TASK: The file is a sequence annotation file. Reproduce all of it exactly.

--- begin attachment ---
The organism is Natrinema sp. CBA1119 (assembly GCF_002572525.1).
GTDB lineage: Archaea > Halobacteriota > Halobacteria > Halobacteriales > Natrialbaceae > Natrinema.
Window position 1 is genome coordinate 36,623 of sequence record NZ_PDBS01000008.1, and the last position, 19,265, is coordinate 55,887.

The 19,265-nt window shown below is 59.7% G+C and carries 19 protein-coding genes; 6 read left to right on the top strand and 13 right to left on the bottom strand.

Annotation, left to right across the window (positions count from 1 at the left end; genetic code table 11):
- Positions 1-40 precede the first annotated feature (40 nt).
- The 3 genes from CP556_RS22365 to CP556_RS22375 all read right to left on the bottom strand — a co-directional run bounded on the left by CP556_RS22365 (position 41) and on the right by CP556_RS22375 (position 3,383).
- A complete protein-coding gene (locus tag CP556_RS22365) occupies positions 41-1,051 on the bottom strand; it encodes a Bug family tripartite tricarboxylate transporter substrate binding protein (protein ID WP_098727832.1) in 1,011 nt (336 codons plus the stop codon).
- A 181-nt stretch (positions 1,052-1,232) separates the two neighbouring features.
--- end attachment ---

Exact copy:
The organism is Natrinema sp. CBA1119 (assembly GCF_002572525.1).
GTDB lineage: Archaea > Halobacteriota > Halobacteria > Halobacteriales > Natrialbaceae > Natrinema.
Window position 1 is genome coordinate 36,623 of sequence record NZ_PDBS01000008.1, and the last position, 19,265, is coordinate 55,887.

The 19,265-nt window shown below is 59.7% G+C and carries 19 protein-coding genes; 6 read left to right on the top strand and 13 right to left on the bottom strand.

Annotation, left to right across the window (positions count from 1 at the left end; genetic code table 11):
- Positions 1-40 precede the first annotated feature (40 nt).
- The 3 genes from CP556_RS22365 to CP556_RS22375 all read right to left on the bottom strand — a co-directional run bounded on the left by CP556_RS22365 (position 41) and on the right by CP556_RS22375 (position 3,383).
- A complete protein-coding gene (locus tag CP556_RS22365) occupies positions 41-1,051 on the bottom strand; it encodes a Bug family tripartite tricarboxylate transporter substrate binding protein (protein ID WP_098727832.1) in 1,011 nt (336 codons plus the stop codon).
- A 181-nt stretch (positions 1,052-1,232) separates the two neighbouring features.